The Return of the Thin Haze due to Increased Risk of Fire in Indonesia

Bogor, September 24, 2008

Forest fires in Indonesia has increased.

The depiction of NASA satellite showed hundreds of hotspots in Sumatra, Borneo, and southern Papua. Each year, fires were made by landowners to clear bush and forests for plantation crops, especially palm oil. In the dry season, fires can burn for months, spread to an area of native forest and releasing a large volume of greenhouse gases into the atmosphere.

The points of the fire will be monitored closely by Indonesia, Indonesia's neighbors, particularly Singapore and Malaysia, and environmental experts with regard to the impact of the widely once appeared in the previous fire season. The impact of fire in a few years cause damage to the health sector and the economy as well as causing the release of about 2 billion tons of CO2, where a fire in swamp land into the largest major emission sources.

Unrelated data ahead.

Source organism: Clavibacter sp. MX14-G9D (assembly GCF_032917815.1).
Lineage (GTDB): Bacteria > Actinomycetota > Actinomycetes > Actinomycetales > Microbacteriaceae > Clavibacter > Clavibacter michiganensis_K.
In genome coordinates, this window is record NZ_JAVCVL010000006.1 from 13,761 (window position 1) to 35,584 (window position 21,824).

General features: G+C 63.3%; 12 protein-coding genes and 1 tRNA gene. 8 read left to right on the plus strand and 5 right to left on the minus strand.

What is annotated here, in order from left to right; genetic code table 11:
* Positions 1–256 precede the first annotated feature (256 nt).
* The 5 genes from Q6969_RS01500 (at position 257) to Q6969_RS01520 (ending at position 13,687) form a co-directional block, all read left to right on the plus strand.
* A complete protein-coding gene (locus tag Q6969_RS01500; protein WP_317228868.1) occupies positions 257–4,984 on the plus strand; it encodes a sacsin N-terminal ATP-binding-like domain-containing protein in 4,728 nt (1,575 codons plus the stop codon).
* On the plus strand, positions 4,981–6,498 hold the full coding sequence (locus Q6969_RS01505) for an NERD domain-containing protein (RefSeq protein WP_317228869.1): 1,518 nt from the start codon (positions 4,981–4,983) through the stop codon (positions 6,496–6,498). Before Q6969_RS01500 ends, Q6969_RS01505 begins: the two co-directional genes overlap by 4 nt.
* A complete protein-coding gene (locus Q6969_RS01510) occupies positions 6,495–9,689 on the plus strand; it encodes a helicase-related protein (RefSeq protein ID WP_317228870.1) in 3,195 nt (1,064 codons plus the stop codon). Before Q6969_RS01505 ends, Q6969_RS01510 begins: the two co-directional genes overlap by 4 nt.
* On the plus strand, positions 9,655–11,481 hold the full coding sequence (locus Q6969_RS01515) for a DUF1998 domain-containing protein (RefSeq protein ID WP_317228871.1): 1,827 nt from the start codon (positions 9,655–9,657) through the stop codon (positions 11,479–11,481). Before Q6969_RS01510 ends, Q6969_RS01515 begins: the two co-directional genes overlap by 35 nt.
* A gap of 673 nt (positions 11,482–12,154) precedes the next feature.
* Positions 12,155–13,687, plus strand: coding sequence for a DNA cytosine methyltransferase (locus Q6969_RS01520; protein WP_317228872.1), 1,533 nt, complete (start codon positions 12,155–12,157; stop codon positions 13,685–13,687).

In agreement with Singapore and Malaysia, Indonesia will reduce the number of fires by 50 percent in 2009, 75 percent by 2012, and 95 percent in 2025. A total of 144,000 hotspots were recorded in Sumatra in 2006, although the numbers are felt to be 35,000 in the year 2007 due to wetter conditions.

WWF, as a group care environment, will use satellite data MODIS (Moderate Resolution Imaging Spectroradiometer) to record the progress of the Indonesian government to control fires. MODIS data in the form of signals recorded hotspots in real conditions will be provided through the Fire Information for Resource Management System (FIRMS), University of Maryland.

Source: mongabay.com (26/08/08)

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